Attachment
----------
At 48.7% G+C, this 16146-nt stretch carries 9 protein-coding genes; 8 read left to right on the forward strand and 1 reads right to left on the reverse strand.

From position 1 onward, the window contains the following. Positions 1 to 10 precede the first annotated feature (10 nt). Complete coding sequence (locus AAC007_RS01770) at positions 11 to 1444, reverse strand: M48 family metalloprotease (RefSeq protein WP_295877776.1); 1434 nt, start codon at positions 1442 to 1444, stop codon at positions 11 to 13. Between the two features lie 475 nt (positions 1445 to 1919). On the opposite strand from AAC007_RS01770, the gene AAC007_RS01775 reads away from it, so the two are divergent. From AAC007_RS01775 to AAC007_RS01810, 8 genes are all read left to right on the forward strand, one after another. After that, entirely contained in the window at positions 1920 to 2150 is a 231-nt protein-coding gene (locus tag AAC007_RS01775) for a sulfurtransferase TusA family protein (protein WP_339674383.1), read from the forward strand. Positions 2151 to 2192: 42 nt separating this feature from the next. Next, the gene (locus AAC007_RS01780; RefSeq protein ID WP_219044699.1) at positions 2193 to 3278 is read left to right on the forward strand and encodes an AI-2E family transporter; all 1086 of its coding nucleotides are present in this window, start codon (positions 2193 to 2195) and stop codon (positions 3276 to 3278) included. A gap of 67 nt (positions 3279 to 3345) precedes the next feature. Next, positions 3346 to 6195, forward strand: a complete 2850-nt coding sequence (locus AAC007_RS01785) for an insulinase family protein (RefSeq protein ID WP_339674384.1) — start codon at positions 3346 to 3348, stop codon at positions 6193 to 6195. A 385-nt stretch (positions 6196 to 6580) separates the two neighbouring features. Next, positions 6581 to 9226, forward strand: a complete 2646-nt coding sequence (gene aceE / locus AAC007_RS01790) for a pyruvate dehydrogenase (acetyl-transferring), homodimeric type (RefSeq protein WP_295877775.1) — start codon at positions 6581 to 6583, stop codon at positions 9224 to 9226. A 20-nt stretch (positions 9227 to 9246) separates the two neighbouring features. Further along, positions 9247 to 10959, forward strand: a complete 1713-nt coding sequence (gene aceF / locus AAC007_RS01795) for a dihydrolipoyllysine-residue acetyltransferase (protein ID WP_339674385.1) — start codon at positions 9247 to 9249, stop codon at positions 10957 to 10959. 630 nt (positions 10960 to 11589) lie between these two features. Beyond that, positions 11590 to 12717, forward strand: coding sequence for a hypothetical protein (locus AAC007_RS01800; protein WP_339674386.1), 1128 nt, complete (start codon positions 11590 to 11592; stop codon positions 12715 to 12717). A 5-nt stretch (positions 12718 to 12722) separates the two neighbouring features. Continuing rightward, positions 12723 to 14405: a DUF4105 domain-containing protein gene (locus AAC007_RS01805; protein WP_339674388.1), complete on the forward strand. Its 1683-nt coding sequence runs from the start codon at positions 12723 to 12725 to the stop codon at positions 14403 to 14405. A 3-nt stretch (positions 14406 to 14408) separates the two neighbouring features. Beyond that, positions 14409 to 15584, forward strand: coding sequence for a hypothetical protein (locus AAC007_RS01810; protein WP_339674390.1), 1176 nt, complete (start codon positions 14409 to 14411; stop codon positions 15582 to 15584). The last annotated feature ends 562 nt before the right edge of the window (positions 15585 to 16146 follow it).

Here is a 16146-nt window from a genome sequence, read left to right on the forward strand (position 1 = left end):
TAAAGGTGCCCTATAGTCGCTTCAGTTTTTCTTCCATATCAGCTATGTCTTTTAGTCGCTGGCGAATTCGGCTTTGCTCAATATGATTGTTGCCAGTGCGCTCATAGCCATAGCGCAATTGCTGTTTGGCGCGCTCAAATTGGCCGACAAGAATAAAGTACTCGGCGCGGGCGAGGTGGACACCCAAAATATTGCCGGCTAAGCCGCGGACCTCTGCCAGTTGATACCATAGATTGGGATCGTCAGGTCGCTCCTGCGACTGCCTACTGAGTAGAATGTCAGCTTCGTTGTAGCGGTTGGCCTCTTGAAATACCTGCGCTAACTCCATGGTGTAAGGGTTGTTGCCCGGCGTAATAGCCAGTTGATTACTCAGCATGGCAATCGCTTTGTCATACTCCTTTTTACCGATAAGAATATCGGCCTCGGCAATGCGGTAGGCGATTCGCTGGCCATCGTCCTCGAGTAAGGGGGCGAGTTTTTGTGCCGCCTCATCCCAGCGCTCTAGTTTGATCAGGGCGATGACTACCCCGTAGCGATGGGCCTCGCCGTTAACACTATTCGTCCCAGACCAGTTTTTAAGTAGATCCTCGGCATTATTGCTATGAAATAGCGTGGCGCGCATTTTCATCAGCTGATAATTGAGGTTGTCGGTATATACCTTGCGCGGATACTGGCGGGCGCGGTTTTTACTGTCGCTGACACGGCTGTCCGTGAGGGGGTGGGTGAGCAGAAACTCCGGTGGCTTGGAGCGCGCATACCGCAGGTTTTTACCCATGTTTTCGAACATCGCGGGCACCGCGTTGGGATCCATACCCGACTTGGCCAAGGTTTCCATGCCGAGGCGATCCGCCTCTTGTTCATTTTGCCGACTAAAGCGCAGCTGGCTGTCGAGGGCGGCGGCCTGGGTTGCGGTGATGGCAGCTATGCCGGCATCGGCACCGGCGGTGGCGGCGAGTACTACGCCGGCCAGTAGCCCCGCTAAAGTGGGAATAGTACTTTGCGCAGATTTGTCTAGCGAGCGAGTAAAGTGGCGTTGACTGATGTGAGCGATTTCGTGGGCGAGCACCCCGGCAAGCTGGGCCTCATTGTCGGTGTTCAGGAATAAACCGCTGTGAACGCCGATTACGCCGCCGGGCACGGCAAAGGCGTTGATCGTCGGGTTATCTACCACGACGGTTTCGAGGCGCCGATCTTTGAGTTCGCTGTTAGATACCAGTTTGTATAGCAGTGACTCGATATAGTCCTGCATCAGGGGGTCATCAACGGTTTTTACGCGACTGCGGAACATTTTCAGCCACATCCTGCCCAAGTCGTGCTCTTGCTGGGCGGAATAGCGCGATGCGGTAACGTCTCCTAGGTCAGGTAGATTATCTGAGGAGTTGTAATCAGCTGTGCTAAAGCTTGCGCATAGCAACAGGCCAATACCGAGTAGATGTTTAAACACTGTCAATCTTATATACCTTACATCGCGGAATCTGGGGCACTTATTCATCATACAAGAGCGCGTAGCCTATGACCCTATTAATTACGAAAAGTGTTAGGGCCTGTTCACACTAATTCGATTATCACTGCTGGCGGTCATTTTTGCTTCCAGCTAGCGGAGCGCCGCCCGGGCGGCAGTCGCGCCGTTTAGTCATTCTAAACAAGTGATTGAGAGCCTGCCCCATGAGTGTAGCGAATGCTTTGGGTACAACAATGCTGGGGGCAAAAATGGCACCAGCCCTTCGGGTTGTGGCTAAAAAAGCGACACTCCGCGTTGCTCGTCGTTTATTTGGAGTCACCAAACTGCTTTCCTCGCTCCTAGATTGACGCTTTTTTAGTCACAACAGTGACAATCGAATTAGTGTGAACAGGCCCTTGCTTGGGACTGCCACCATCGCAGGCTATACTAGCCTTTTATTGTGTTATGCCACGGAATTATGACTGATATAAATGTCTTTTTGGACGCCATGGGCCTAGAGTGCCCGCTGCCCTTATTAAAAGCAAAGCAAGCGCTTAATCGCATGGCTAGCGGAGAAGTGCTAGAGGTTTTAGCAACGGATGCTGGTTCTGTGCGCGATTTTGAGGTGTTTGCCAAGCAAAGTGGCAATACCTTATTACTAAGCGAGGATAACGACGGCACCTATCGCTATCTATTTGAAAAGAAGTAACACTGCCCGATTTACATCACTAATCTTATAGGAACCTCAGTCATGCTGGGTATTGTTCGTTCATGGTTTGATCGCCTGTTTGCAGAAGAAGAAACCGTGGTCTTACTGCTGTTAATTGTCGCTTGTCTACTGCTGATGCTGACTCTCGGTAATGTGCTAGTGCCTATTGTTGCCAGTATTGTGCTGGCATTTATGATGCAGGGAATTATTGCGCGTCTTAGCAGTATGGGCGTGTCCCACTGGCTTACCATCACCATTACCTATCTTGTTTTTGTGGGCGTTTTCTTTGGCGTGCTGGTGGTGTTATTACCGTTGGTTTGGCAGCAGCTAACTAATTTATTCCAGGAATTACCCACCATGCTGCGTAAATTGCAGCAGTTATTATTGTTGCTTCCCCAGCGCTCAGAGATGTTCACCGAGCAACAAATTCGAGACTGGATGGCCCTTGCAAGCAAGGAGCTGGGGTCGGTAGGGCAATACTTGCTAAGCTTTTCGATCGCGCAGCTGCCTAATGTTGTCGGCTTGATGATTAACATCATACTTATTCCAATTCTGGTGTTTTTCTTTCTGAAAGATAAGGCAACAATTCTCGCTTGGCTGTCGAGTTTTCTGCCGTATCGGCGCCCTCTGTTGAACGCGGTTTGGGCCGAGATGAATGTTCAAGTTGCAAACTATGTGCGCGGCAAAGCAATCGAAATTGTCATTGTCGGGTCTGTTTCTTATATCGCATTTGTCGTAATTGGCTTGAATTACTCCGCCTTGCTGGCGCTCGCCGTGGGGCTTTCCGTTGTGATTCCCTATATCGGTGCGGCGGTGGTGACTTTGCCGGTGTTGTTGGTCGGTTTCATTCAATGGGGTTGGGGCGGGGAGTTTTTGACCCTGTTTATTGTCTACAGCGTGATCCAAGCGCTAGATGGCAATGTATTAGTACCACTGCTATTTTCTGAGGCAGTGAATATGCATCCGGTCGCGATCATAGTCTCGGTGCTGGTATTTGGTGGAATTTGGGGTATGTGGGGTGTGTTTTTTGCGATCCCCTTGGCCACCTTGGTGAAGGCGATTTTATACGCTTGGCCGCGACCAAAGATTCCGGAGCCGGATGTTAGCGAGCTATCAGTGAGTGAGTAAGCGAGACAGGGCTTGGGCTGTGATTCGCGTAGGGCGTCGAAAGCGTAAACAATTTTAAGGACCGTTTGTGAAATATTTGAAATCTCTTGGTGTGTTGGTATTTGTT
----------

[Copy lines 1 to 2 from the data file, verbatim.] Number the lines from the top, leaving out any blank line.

At 48.7% G+C, this 16146-nt stretch carries 9 protein-coding genes; 8 read left to right on the forward strand and 1 reads right to left on the reverse strand.

From position 1 onward, the window contains the following. Positions 1 to 10 precede the first annotated feature (10 nt). Complete coding sequence (locus AAC007_RS01770) at positions 11 to 1444, reverse strand: M48 family metalloprotease (RefSeq protein WP_295877776.1); 1434 nt, start codon at positions 1442 to 1444, stop codon at positions 11 to 13. Between the two features lie 475 nt (positions 1445 to 1919). On the opposite strand from AAC007_RS01770, the gene AAC007_RS01775 reads away from it, so the two are divergent. From AAC007_RS01775 to AAC007_RS01810, 8 genes are all read left to right on the forward strand, one after another. After that, entirely contained in the window at positions 1920 to 2150 is a 231-nt protein-coding gene (locus tag AAC007_RS01775) for a sulfurtransferase TusA family protein (protein WP_339674383.1), read from the forward strand. Positions 2151 to 2192: 42 nt separating this feature from the next. Next, the gene (locus AAC007_RS01780; RefSeq protein ID WP_219044699.1) at positions 2193 to 3278 is read left to right on the forward strand and encodes an AI-2E family transporter; all 1086 of its coding nucleotides are present in this window, start codon (positions 2193 to 2195) and stop codon (positions 3276 to 3278) included. A gap of 67 nt (positions 3279 to 3345) precedes the next feature. Next, positions 3346 to 6195, forward strand: a complete 2850-nt coding sequence (locus AAC007_RS01785) for an insulinase family protein (RefSeq protein ID WP_339674384.1) — start codon at positions 3346 to 3348, stop codon at positions 6193 to 6195. A 385-nt stretch (positions 6196 to 6580) separates the two neighbouring features. Next, positions 6581 to 9226, forward strand: a complete 2646-nt coding sequence (gene aceE / locus AAC007_RS01790) for a pyruvate dehydrogenase (acetyl-transferring), homodimeric type (RefSeq protein WP_295877775.1) — start codon at positions 6581 to 6583, stop codon at positions 9224 to 9226. A 20-nt stretch (positions 9227 to 9246) separates the two neighbouring features. Further along, positions 9247 to 10959, forward strand: a complete 1713-nt coding sequence (gene aceF / locus AAC007_RS01795) for a dihydrolipoyllysine-residue acetyltransferase (protein ID WP_339674385.1) — start codon at positions 9247 to 9249, stop codon at positions 10957 to 10959. 630 nt (positions 10960 to 11589) lie between these two features. Beyond that, positions 11590 to 12717, forward strand: coding sequence for a hypothetical protein (locus AAC007_RS01800; protein WP_339674386.1), 1128 nt, complete (start codon positions 11590 to 11592; stop codon positions 12715 to 12717). A 5-nt stretch (positions 12718 to 12722) separates the two neighbouring features. Continuing rightward, positions 12723 to 14405: a DUF4105 domain-containing protein gene (locus AAC007_RS01805; protein WP_339674388.1), complete on the forward strand. Its 1683-nt coding sequence runs from the start codon at positions 12723 to 12725 to the stop codon at positions 14403 to 14405. A 3-nt stretch (positions 14406 to 14408) separates the two neighbouring features. Beyond that, positions 14409 to 15584, forward strand: coding sequence for a hypothetical protein (locus AAC007_RS01810; protein WP_339674390.1), 1176 nt, complete (start codon positions 14409 to 14411; stop codon positions 15582 to 15584). The last annotated feature ends 562 nt before the right edge of the window (positions 15585 to 16146 follow it).